The Plight of Christians in the Middle East

Ideas have consequences, and so do national policies. Ten years after our invasion of Iraq, many Americans remain largely unaware of the negative consequences of the interventionist foreign policy shared by our current President and his predecessor. Not least among these consequences is the increased persecution of Christians in Arab nations.

Andrew Noran’s recent article from The American Conservative, entitled How the Iraq War Became a War on Christians, shines much needed light on this particular fruit of American intervention overseas:

[O]n March 19, 2003, Operation Iraqi Freedom commenced. Shortly after combat operations concluded on May 1, the real conflict began. Amid the chaos and sectarian violence that followed, Iraq’s Christians suffered severe persecution. Neither the military nor the State Department took action to protect them. In October 2003, human rights expert Nina Shea noted that religious freedom and a pluralistic Iraq were not high priorities for the administration, concluding that its “diffidence on religious freedom suggests Washington’s relative indifference to this basic human right.” Shea added, “Washington’s refusal to insist on guarantees of religious freedom threatens to undermine its already difficult task of securing a fully democratic government in Iraq”—more prescience that would be likewise disregarded.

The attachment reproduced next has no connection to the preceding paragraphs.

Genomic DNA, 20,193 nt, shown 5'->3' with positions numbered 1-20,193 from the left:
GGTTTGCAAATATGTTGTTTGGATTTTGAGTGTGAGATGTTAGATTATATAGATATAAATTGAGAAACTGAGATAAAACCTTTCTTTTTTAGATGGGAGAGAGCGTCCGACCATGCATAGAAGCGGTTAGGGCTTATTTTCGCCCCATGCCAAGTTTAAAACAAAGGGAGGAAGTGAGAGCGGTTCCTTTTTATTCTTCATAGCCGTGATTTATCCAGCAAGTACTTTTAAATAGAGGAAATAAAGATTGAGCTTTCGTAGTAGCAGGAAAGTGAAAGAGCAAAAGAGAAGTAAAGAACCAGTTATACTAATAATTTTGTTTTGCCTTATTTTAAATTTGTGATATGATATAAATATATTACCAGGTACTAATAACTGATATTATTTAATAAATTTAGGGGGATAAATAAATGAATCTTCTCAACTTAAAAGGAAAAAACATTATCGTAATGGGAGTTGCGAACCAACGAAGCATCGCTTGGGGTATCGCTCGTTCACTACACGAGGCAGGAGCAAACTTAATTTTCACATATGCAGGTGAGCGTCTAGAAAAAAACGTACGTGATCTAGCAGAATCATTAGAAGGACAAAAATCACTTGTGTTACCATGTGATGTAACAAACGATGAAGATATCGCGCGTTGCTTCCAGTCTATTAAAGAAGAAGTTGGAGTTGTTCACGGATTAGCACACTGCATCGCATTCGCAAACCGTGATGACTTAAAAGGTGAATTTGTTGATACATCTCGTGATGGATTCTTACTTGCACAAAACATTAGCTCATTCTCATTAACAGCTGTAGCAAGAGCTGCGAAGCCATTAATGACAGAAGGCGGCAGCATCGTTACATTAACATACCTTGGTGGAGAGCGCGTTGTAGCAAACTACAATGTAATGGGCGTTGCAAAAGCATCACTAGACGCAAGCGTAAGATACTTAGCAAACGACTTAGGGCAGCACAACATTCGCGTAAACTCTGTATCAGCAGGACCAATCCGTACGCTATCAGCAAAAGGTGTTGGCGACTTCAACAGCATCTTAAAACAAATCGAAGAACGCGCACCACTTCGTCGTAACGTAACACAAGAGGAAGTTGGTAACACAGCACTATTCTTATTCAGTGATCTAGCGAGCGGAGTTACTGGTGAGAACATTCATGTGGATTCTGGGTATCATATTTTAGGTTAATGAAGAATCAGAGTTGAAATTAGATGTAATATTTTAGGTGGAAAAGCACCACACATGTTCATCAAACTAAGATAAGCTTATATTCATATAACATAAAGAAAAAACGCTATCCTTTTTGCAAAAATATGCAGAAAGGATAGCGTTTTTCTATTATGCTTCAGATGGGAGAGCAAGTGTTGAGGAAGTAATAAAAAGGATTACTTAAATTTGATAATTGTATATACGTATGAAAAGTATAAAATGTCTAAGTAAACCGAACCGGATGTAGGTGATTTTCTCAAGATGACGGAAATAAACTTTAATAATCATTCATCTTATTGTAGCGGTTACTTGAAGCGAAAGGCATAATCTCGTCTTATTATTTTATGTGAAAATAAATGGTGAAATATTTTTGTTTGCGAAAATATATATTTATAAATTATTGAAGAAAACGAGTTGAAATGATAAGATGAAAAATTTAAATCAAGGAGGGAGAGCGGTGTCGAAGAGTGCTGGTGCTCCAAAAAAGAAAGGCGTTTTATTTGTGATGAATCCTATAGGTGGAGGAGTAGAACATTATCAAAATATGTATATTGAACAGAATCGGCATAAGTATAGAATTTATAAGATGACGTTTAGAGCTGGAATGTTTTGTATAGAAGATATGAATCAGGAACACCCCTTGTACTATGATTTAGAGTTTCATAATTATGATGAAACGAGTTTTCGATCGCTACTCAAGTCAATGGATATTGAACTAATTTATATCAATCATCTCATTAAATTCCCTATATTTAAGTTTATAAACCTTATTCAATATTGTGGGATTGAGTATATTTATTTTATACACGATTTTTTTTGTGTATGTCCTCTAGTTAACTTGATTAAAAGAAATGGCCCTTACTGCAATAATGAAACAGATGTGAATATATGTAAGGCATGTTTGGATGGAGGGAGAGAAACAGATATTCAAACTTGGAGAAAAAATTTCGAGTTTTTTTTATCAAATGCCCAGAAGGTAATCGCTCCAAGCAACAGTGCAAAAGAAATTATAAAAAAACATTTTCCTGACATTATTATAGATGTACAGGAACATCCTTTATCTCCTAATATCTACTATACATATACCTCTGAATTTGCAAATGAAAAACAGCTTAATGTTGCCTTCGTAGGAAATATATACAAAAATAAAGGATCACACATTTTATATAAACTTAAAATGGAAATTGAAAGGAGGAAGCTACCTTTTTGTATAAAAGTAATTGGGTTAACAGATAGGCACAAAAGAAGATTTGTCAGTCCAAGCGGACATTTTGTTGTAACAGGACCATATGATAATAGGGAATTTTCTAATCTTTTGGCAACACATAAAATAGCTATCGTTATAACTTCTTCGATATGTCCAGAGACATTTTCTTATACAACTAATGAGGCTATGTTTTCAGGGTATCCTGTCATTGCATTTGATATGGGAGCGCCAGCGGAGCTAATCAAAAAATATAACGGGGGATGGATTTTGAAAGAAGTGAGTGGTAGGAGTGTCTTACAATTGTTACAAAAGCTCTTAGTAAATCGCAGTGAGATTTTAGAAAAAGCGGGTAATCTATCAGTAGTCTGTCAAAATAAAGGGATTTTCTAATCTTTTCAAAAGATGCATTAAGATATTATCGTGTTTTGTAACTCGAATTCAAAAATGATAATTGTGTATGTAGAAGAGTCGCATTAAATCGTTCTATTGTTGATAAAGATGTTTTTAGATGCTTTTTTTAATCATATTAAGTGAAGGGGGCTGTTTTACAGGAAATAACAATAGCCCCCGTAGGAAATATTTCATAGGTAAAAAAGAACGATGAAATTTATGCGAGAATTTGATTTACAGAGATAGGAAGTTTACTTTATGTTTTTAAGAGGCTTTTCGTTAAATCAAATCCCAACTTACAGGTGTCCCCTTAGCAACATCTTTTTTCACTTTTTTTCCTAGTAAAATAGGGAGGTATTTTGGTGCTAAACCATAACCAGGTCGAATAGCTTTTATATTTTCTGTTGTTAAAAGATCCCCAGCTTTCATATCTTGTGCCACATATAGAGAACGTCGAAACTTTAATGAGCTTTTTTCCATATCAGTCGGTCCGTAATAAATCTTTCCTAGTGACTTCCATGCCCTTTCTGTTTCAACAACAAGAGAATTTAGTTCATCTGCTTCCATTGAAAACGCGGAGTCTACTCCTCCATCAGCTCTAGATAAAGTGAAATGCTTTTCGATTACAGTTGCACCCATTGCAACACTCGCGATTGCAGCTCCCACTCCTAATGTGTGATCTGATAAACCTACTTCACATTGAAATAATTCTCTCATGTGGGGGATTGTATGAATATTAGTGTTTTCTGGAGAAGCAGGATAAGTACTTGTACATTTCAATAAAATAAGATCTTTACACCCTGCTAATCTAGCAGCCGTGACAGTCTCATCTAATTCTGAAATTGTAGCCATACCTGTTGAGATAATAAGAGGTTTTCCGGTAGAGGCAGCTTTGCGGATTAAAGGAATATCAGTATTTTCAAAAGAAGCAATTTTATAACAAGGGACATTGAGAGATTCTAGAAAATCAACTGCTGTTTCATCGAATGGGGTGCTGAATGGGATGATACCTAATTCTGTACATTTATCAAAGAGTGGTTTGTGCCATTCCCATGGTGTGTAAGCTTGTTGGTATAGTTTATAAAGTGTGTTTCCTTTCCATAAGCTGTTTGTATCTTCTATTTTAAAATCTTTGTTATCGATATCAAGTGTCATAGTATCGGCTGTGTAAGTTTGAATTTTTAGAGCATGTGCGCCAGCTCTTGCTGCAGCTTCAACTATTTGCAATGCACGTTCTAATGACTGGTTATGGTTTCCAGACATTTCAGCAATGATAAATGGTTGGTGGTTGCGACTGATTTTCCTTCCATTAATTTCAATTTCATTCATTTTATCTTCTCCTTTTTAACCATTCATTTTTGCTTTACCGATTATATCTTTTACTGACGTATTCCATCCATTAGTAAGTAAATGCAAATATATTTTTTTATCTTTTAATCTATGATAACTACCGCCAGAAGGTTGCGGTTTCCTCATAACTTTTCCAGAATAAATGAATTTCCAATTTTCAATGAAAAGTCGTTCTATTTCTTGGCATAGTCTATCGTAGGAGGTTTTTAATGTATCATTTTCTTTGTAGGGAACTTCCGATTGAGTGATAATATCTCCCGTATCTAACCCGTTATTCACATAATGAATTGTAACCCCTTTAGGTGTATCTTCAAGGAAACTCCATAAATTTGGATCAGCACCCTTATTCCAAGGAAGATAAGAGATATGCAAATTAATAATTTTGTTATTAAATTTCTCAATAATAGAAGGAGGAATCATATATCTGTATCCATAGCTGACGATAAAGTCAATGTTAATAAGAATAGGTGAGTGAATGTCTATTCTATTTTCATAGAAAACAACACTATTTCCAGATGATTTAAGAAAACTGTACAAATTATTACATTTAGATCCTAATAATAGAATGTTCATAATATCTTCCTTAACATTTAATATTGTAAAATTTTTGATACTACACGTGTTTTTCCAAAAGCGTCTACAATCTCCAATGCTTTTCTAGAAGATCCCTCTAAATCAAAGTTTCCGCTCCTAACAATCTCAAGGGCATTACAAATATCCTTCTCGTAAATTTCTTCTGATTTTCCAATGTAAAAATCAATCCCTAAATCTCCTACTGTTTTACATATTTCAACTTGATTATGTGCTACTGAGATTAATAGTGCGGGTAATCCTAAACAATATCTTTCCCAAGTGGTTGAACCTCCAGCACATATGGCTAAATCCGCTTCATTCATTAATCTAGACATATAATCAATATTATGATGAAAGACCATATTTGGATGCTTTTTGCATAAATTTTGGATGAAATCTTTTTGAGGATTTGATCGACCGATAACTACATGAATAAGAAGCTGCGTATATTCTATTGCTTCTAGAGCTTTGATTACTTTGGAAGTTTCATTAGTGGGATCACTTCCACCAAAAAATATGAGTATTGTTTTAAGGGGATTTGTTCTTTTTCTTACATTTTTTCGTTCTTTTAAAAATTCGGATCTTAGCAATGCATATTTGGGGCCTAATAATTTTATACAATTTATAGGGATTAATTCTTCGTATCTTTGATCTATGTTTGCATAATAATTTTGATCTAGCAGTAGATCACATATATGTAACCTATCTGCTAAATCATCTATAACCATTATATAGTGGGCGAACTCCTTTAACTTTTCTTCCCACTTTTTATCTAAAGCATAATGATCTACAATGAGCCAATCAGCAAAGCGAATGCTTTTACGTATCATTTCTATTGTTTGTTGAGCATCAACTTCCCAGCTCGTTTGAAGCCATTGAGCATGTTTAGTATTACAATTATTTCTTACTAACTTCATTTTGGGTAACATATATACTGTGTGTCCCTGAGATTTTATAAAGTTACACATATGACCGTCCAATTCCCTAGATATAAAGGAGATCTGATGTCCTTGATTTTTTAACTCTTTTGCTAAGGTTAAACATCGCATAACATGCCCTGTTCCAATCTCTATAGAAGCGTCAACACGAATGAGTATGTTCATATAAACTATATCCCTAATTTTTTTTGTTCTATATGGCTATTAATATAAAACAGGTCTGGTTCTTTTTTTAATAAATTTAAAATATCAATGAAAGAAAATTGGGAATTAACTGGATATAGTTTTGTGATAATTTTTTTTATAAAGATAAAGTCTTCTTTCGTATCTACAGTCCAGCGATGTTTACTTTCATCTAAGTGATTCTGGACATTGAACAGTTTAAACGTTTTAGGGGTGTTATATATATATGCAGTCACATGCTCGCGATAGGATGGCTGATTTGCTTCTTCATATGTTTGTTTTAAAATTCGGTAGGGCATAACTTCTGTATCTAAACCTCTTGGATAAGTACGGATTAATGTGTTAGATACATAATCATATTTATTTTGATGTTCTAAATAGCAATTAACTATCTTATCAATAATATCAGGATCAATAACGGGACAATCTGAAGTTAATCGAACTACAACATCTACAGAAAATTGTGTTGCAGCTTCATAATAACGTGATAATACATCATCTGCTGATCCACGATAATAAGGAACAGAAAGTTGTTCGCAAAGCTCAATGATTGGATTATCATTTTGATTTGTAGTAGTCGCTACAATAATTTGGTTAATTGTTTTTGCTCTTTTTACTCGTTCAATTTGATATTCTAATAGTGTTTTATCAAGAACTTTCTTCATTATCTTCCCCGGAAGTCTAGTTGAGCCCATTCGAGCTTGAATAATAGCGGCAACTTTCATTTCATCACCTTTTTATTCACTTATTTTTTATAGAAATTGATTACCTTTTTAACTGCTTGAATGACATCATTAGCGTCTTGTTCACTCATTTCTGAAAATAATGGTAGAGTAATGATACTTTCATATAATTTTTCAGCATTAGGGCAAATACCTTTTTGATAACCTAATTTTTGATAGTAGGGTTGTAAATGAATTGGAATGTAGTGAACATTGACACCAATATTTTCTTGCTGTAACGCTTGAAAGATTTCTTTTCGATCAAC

The article goes on to show how the democratic governments we installed in the Middle East have been, for the most part, worse than the regimes they replaced. And how our country—during Republican as well as Democratic administrations—has refused to acknowledge the plight of Arab Christians as religious persecution, even as we continue to pursue a course of action in Syria that is resulting in the same consequences there.

For the record, I don’t believe that there has been malicious intent toward Middle Eastern Christians from either President Bush or President Obama, nor from the many American citizens who also support an interventionist foreign policy. Rather, I believe that the persecution being faced by our brothers and sisters in places like Iraq and Egypt is truly an unintended consequence. But there’s a difference between unintended and unforeseen. There were those who predicted such consequences prior to the start of Operation Iraqi Freedom, and have been consistently warning us about where such policies will lead us.

The question is, will we ever learn?

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